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Santana Finds the Way to San Jose

SAN JOSE, Calif. — Disasters of Biblical proportions are nothing new to Santana Row, the high-end retail and residential complex that finally opened here this month.<br><br>The dot-com bust resulted in economic turmoil here in Silicon Valley,...

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SAN JOSE, Calif. — Disasters of Biblical proportions are nothing new to Santana Row, the high-end retail and residential complex that finally opened here this month.

This story first appeared in the November 20, 2002 issue of WWD.  Subscribe Today.

The dot-com bust resulted in economic turmoil here in Silicon Valley, the area that has become synonymous with high tech. Then, in late August, an 11-alarm fire, considered among the largest in this city’s history, consumed part of a building, further delaying opening day.

So when sheets of rain fell on the day’s opening festivities here on Nov. 6, after six years of planning, building and rebuilding, developers and retailers could only chuckle.

“The only thing missing in its history is an earthquake,” quipped San Jose Mayor Ron Gonzales, no doubt unnerving Federal Realty executives, who just rebuilt a quarter of the 680,000-square-foot retail project, which sits on 42-acres at Winchester and Stevens Creek Boulevards. (There are an additional 1,200 residential rental units at the complex).

“Retailers are by nature superstitious,” said Steven Guttman, chief executive of Federal, speaking to the 100 or so guests huddled against the downpour waiting to enter the complex. “The mention of the e-word is scary because Santana Row is by far the single most important property in our portfolio [of 40 properties].”

Retailers, most of which signed leases after the late-Nineties boom here, stuck with the project even as the tech industry here peaked. St. John, Burberry, Gucci, Bottega Veneta, Tod’s and Escada all followed through with their sizeable outposts — ranging in size from Bottega at 1,082 square feet to St. John at 6,500 square feet — that turned Santana Row into another one of California’s impressive collections of luxury retailers.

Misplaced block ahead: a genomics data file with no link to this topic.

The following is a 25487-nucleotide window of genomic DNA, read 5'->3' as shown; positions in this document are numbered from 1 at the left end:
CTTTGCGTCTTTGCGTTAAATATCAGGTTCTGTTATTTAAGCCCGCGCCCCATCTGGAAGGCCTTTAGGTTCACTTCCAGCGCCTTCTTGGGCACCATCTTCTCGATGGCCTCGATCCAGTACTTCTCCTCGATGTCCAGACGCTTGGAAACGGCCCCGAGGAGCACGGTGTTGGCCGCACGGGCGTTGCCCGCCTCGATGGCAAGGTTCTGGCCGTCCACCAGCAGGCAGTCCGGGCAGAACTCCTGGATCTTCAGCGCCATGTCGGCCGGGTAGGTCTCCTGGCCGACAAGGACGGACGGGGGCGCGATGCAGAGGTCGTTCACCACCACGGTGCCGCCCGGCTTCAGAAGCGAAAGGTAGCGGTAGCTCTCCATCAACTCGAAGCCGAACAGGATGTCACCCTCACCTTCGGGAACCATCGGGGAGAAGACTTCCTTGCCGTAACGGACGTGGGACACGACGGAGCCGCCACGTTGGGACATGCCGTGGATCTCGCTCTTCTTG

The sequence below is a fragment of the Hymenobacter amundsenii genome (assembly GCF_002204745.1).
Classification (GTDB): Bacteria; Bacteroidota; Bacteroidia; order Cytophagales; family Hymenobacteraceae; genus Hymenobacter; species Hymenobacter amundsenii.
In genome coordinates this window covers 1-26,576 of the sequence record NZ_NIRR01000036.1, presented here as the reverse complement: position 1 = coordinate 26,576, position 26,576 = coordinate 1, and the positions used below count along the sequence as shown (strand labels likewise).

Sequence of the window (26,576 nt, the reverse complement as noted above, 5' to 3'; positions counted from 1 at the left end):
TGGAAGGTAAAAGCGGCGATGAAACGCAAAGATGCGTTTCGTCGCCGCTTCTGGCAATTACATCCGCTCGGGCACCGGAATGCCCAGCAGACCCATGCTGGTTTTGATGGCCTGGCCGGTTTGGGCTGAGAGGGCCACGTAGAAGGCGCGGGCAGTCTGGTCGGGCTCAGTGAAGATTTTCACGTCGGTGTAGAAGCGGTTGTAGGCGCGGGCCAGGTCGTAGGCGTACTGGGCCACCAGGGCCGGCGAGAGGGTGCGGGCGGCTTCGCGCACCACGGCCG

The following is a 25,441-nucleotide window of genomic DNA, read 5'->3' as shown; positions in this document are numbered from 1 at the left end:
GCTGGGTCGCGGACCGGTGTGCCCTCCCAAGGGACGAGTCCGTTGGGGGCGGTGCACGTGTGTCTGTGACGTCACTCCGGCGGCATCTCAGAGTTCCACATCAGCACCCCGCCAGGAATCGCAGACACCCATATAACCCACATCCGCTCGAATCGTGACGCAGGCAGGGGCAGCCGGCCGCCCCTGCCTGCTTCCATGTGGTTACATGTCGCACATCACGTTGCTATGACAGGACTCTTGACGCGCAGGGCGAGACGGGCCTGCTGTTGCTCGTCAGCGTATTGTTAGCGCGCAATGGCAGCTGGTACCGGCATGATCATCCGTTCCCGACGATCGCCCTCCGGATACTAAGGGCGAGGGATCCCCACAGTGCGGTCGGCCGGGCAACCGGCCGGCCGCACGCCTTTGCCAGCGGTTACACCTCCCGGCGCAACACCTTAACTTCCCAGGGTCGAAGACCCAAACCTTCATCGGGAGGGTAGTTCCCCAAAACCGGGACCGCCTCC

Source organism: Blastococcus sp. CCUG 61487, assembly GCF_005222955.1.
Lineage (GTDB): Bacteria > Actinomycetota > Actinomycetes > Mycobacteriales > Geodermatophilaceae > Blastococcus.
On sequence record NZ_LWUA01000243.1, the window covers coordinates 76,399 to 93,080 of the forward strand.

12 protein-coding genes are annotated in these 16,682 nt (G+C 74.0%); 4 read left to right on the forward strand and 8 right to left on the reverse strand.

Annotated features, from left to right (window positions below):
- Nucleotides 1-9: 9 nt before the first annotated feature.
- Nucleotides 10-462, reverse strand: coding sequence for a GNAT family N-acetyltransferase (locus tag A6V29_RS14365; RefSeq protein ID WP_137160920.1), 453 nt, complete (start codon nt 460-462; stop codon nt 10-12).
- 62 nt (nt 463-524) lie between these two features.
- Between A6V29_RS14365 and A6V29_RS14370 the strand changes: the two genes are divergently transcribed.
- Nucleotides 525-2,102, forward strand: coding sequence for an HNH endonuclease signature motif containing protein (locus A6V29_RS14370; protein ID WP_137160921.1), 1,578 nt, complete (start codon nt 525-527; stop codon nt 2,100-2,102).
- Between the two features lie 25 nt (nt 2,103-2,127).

Salvatore Ferragamo is set to open at the complex next spring.

Total general retail sales in San Jose in 2001 (the latest statistics available) were $28.2 billion, according to the California State Board of Equalization. Total apparel sales in San Jose in 2001 were $3.6 billion, according to the same source.

Despite the widely publicized dot-com bust, more than 1.7 million individuals here earn nearly $100,000 a year, putting the greater San Jose area second among the major 50 metropolitan markets in the U.S., according to 2000 U.S. Census Bureau figures. Retailers are banking on a chunk of that change, as well as that from the 200,000 households within a 10-mile radius that make more than $100,000 a year, not to mention the city’s 250,000 millionaires.

To do this, Santana Row manufactured a main street, a quasi-urban oasis in a suburban metropolis. About 100 architects involved in the project turned to Barcelona, New Orleans and New York’s SoHo for inspiration, creating store facades on ground floors of four buildings, each separated by car-populated streets.

It’s not all prefab. A 19th century French chapel facade was reduced to 2,000 pieces and shipped here in crates, reassembled and now operates as a greenhouse. Among the 16 fountains is one plucked from a small city outside Barcelona. Benches, grillework, windows, doors and railings from Europe have also been integrated into the center.

It was this European, city-like environment that attracted many of the tenants, including Tod’s chief executive officer Claudio Castiglioni, who attended the inaugural festivities.